Eventually they reached the old stadium. The number of visible police—until then merely peppered throughout the crowd—increased until the crowd eventually found themselves funnelled between rows of black-clad, stony-faced individuals and towards the turnstiles. Sidney stopped briefly at what was once a ticket window, pulled out his newspaper with the circled names, and showed it to the woman in the booth. She punched something into a computer and Sidney handed over the necessary tokens.
Once inside the stadium, Sidney and Charlie shuffled along the rows of seats until they came to theirs and sat down. On Sidney’s right was Pat. They’d had these seats assigned to them since they’d become adults, and after years’ worth of Showings, knew each other better than anyone else in the community. As was tradition, they were each other’s substitutes. The seat on Sidney’s left was occupied by Charlie, and to Charlie’s left, the seat was empty, with a black spot painted messily on the higher part of the backrest, big enough to be visible from metres away. To Pat’s right was his wife, Angela. She touched Pat’s elbow and gestured to Sidney. Pat nodded his consent.
“You’ve got some tokens on a couple of runners this morning Sid?” Angela asked
“Aye. Got a good feeling about today, Angie. Really put the research in this week.”
Pat pulled out a copy of the same paper and showed it to Sidney. Pat’s was so covered in scribbles Sidney had to study it for a moment to deduce which Pat was going for.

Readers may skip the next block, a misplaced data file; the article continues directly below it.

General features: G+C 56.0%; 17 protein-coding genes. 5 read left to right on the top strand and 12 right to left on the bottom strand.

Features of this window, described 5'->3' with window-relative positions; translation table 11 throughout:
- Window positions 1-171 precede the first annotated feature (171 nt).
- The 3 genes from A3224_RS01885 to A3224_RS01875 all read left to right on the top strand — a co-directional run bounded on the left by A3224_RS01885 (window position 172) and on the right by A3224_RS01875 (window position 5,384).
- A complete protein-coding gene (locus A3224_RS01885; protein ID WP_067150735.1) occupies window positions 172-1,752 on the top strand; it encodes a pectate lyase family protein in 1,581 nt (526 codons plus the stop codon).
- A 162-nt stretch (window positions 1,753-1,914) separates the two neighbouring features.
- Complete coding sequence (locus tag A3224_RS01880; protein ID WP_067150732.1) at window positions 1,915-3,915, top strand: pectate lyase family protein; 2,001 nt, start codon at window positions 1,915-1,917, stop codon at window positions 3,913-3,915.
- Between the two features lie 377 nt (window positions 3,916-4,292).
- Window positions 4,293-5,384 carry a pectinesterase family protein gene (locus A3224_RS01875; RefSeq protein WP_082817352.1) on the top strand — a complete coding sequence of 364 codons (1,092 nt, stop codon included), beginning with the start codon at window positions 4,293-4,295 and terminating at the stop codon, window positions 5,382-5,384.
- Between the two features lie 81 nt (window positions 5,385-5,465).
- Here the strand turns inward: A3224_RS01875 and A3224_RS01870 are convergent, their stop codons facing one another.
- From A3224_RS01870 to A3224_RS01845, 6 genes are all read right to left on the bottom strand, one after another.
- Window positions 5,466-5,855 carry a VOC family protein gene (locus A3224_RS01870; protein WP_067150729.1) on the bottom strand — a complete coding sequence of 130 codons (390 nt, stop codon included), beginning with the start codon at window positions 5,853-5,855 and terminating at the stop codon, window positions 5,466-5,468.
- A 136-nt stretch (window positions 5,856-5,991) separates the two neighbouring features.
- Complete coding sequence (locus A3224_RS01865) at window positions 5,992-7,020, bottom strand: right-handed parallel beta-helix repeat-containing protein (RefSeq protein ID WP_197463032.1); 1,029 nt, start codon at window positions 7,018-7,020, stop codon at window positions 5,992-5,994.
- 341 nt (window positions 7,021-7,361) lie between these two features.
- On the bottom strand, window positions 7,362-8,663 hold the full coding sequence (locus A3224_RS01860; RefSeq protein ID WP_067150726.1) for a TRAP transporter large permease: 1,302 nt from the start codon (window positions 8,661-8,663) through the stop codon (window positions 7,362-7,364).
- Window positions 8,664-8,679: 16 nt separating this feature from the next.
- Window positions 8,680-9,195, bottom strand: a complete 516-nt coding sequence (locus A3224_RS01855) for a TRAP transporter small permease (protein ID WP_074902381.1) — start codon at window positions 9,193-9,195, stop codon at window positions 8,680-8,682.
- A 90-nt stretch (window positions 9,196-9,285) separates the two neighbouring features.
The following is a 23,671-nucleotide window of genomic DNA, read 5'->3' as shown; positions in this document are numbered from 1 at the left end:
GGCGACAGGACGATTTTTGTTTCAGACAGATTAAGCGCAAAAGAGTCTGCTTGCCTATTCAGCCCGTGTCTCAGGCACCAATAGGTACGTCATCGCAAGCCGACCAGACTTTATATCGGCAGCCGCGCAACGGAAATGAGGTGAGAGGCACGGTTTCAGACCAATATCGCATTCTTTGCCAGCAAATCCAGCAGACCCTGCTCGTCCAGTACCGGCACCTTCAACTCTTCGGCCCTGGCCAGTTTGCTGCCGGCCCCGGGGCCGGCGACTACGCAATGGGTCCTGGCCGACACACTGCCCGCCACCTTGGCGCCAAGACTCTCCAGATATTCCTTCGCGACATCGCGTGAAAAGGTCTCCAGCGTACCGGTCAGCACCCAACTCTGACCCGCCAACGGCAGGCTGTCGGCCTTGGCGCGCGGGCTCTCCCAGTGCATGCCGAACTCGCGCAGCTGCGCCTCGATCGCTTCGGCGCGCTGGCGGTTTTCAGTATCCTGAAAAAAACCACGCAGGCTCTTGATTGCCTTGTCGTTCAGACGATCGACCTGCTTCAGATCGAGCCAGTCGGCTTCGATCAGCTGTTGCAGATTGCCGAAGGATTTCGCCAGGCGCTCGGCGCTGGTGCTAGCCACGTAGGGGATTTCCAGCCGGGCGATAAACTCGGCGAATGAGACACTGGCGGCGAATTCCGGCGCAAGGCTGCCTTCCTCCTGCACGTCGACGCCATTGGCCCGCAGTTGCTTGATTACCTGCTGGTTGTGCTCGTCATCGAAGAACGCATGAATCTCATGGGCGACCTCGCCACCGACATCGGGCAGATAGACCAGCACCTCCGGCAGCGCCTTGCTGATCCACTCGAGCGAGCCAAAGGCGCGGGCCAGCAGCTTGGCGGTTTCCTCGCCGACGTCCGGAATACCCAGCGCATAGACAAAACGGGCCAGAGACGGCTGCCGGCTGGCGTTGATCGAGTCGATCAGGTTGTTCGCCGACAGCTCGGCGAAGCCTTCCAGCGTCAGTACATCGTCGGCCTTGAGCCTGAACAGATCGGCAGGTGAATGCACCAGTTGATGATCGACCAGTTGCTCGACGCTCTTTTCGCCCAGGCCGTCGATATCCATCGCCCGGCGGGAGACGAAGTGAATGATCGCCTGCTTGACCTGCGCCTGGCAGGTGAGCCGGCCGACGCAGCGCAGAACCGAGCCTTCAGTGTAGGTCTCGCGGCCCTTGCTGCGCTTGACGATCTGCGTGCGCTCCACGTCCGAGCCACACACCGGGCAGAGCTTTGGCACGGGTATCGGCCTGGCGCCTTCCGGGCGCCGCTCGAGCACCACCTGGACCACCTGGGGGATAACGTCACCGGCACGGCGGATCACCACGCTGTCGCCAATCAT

“This lad Middle Eastern, aye?” Sidney asked, pointing to one name.
“But born in the French camps. Fresher; settled.”
(Being as they were more or less compulsory, the subscriptions paid for The Runs were not only enough to recoup the profits lost from the infeasibility of commercial football after The Great Escape, but also made up a not insubstantial proportion of the French economy in exchange for the building and maintenance of holding camps. It was widely agreed that the arrangement worked out superbly for both nations.)
“They say they’ve withered genes from there, all ’dem wars,” said Sidney.
“But less likely to be half-drowned. Plus they’re smaller from there. Nippier.”
Suddenly Charlie interjected. “Sometimes I feel sorry for the smaller ones when they’re caught.”
The adults exchanged looks.
“A lot of those runners are criminals in their own countries, son,” said Sidney firmly.
“Or terrorists,” added Pat.
Angela tapped Pat’s arm again. Pat nodded. “A lot of women in those countries have too many babies they can’t feed, Charlie.”
“Sometimes they run away because they don’t want to fight for their own countries. They’re cowards, Charlie,” added Pat.